Today is Women's Equality Day, which sets out to celebrate the 97th anniversary of American women finally winning the right to vote in 1920. That victory came after decades of suffrage activists such as Susan B. Anthony and Elizabeth Cady Stanton fighting for this basic human right.
While we would be remiss not to tip our hats to these extraordinary women and all others whose struggles brought us this far, we are now nearly 100 years down the road. So just what does all this mean today? With that question in mind, the From War to Peace team hit the streets to probe the minds of some of the best and brightest women in our lives. Here is what we found:
There is much to be done. So much in fact, that the very idea of a commemorative Women’s Equality Day is vaguely humorous - if not downright insulting - to many of the individuals it sets out to honor. The most frequent response we got from the women we spoke with was short and sweet: “why not every day?” And who can blame them? After all, available information paints an unfortunate picture of the state of gender equality in 2017.
Despite the Equal Pay Act of 1963, our wage gap aggressively persists; a woman is still typically paid 80 cents on average for every dollar paid to a man doing similar work. And this number has barely budged in a decade. Meanwhile, that 20 cent gap really adds up. A recent study suggests that on average, a 20-year-old female entering the workforce will lose $418,800 over a 40 year career as compared to a male counterpart. Simply put, a woman must stay on the job a decade longer than her male equivalent if she intends to earn the same amount. Race and ethnicity only serve to further widen this gap.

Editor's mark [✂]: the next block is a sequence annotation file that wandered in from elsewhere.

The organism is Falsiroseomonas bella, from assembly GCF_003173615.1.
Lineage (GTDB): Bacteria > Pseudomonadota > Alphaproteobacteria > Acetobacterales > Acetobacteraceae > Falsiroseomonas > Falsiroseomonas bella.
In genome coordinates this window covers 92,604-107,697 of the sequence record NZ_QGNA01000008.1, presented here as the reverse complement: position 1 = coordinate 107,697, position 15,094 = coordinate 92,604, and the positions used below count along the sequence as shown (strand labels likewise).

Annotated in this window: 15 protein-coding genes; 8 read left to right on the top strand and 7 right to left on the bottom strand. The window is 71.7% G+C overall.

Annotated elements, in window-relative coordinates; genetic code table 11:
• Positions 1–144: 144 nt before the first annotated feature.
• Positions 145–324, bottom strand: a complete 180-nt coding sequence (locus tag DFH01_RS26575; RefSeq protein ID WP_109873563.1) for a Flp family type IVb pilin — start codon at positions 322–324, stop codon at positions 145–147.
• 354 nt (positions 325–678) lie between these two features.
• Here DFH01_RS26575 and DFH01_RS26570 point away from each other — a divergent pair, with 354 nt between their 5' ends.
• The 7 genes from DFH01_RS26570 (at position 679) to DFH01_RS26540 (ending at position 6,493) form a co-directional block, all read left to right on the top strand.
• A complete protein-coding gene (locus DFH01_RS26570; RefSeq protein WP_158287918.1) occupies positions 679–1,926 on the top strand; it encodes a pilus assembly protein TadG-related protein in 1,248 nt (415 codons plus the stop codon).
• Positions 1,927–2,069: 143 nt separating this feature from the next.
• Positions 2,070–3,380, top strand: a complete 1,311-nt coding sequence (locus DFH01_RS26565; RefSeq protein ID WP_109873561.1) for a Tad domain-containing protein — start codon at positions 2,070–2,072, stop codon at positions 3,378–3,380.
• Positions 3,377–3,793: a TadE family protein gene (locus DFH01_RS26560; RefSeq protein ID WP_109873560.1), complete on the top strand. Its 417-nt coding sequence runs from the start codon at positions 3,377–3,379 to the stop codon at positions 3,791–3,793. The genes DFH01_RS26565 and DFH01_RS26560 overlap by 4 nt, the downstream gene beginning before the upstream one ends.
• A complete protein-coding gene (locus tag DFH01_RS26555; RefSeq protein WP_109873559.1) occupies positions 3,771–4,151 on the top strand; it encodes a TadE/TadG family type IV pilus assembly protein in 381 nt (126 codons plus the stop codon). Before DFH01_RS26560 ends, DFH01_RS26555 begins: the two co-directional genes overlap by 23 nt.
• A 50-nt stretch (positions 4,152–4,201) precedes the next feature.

Just last year the American people elected a man as President who cuts one of the most appalling figures of our time: lacking anything approaching a social conscience, he is a racist, a reactionary, and a misogynist. His defeated opponent: a woman with impeccable credentials, genuine personal stability and maturity, compassion for the poor, and a real conscience. Had she won, a woman - for the first time in recorded history - would have been the most powerful person on earth. But we blinked.
Feel like celebrating Women’s Equality Day yet?
And here we find ourselves in 2017, with some progress made, but still facing serious issues and few simple solutions. So back to the question: what does all this mean today? Women today - and any decent men who make common cause with them - face an uphill battle. We must spar in corporate boardrooms and in the halls of government; we need to fight it out over kitchen tables with our families, loved ones and neighbors. We will neither forget our history nor accept the status quo.
But we are not without hope. The Women’s Marches of Jan. 21st yielded what was likely the largest series of single-day demonstrations in recorded U.S. history. That remarkable display of unity stands tall as a testament to what we can accomplish when Women lead. It was a moment to make our daughters proud. Here’s to more of them! And to every woman stepping out of your comfort zone and keeping this conversation alive… this one’s for you.